Say No to Corn Oil: Common Edible Oils May be Linked to Asthma
Not so long ago, scientists thought the natural antioxidant, vitamin E, was a sort of wonder drug. There was a large clinical trial, for example, that looked at men's consumption of supplemental vitamin E and the incidence of prostate cancer. They hoped vitamin E might prevent the disease. But it didn't pan out. Some studies even seemed to suggest that higher consumption of vitamin E is actually linked to worse health outcomes, rather than better ones. At best, results from various trials have been mixed.
It was all a little confusing, and many people pointed in frustration at this latest example of hyped benefits for a particular food, which later proved incorrect. Part of the problem stems from the term vitamin E itself. Vitamin E is not a single substance. Rather, it is a collection of related chemicals; eight different fat-soluble compounds with antioxidant activities. More careful research has differentiated among various forms. Some results suggest that different forms of vitamin E may have distinctly different effects in the body.
Now a large study by Northwestern University researchers shows that certain cooking oils may be linked to an increased risk of the inflammatory lung disease, asthma. Specifically, common cooking oils such as corn, soybean and canola oils all contain high levels of a form of vitamin E known as gamma-tocopherol. This form of vitamin E is linked to decreased lung function.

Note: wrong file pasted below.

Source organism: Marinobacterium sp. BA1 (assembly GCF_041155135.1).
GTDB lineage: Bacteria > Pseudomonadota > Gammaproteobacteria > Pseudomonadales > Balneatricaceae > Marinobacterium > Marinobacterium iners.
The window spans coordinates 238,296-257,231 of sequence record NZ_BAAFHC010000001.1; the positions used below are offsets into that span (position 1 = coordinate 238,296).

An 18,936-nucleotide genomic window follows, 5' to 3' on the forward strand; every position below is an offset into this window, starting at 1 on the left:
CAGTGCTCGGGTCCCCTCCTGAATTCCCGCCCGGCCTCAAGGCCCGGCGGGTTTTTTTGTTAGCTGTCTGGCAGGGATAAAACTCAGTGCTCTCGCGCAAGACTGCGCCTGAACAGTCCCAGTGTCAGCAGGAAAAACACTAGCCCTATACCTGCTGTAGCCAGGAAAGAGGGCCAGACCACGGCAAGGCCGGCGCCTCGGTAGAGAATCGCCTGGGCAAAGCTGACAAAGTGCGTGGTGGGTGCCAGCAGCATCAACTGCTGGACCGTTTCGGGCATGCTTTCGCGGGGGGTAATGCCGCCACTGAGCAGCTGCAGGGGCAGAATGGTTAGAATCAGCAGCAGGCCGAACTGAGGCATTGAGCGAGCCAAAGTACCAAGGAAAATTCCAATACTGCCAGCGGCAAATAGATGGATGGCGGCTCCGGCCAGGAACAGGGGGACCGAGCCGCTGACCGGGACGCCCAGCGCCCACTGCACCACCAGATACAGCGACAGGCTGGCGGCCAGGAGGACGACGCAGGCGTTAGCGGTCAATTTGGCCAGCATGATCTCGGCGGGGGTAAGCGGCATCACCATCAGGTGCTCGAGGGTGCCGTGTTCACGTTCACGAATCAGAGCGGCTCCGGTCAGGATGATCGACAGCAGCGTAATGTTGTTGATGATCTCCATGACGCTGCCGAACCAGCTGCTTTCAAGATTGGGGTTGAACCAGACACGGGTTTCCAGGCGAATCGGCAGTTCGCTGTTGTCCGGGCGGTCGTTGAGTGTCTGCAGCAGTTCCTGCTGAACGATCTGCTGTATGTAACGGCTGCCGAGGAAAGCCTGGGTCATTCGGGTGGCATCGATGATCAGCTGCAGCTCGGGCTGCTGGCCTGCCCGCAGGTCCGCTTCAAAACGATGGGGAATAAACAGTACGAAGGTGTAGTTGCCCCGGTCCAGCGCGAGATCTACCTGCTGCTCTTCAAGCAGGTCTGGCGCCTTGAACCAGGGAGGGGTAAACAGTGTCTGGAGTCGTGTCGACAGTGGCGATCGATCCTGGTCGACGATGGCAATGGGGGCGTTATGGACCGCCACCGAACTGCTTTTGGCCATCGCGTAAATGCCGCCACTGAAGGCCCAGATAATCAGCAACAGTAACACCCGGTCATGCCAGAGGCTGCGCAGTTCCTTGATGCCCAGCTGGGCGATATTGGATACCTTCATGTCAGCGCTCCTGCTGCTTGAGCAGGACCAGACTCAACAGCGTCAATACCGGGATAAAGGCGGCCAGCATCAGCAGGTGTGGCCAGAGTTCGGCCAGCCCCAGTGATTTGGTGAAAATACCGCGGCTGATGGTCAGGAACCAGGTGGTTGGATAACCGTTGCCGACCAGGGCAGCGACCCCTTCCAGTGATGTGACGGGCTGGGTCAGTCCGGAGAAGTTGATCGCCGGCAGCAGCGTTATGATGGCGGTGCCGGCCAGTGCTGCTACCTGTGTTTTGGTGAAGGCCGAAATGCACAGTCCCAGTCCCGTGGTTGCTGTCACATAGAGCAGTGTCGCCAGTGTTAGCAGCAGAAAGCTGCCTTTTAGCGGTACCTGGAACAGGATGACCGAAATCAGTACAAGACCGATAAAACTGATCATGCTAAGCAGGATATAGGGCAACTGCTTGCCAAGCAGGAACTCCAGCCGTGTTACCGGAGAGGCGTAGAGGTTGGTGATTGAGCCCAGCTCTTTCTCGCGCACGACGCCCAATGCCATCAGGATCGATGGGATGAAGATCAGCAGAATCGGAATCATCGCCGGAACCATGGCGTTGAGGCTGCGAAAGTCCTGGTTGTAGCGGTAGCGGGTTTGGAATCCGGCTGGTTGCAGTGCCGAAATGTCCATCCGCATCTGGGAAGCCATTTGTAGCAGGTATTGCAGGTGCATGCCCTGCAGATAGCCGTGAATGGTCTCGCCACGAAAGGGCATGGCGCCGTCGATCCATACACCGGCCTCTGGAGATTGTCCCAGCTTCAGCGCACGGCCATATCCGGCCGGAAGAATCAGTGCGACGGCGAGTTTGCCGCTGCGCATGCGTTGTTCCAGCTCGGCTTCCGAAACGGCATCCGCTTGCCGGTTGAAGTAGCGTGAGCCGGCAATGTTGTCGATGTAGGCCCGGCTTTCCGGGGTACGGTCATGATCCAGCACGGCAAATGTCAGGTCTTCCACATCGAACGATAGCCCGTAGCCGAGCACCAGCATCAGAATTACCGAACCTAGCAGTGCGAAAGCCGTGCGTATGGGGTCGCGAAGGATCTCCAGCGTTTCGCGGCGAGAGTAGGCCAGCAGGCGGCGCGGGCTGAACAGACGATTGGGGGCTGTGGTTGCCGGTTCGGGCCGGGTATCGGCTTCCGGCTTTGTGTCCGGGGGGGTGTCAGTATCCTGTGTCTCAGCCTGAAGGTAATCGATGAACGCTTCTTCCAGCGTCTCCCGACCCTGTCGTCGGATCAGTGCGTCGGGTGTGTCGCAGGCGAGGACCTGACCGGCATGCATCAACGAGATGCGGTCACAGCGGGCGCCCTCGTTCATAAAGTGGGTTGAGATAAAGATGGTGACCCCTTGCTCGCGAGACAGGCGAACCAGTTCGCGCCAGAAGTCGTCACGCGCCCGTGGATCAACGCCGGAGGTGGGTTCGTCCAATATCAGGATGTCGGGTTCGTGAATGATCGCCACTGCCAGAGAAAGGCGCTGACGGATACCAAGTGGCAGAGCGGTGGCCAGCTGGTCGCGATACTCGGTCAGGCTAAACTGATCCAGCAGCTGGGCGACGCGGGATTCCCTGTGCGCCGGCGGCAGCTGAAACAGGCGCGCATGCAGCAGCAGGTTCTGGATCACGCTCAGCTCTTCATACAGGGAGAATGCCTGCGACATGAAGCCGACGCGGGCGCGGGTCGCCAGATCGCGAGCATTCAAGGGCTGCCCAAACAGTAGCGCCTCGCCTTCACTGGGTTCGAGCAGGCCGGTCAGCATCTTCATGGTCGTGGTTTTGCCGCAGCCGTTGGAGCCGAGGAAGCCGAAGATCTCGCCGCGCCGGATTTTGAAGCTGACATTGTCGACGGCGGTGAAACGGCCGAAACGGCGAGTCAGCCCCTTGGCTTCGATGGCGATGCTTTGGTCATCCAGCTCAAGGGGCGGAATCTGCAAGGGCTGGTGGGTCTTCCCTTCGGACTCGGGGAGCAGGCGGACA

On the other hand, alpha-tocopherol, found in cooking oils such as olive and sunflower, is associated with better lung function. In other words, if asthma is a concern in your family, you'd do well to switch to olive oil for all your cooking needs. (I've been saying it for years!) And toss the canola or corn oil away. It's not serving your health and may be making your condition worse.
Investigators say this is the first time scientists have shown that the type of vitamin E you consume can affect lung function significantly. The study has important implications for public health. Asthma is on the rise in the United States, and it's one of several inflammatory diseases that have increased in synch with the switch to high consumption of soybean, corn, and canola oils in America. "People in countries that consume olive and sunflower oil have the lowest rate of asthma and those that consume soybean, corn and canola oil have the highest rate of asthma," researcher Joan Cook-Mills said. "When people consume alpha-tocopherol, which is rich in olive oil and sunflower oil, their lung function is better."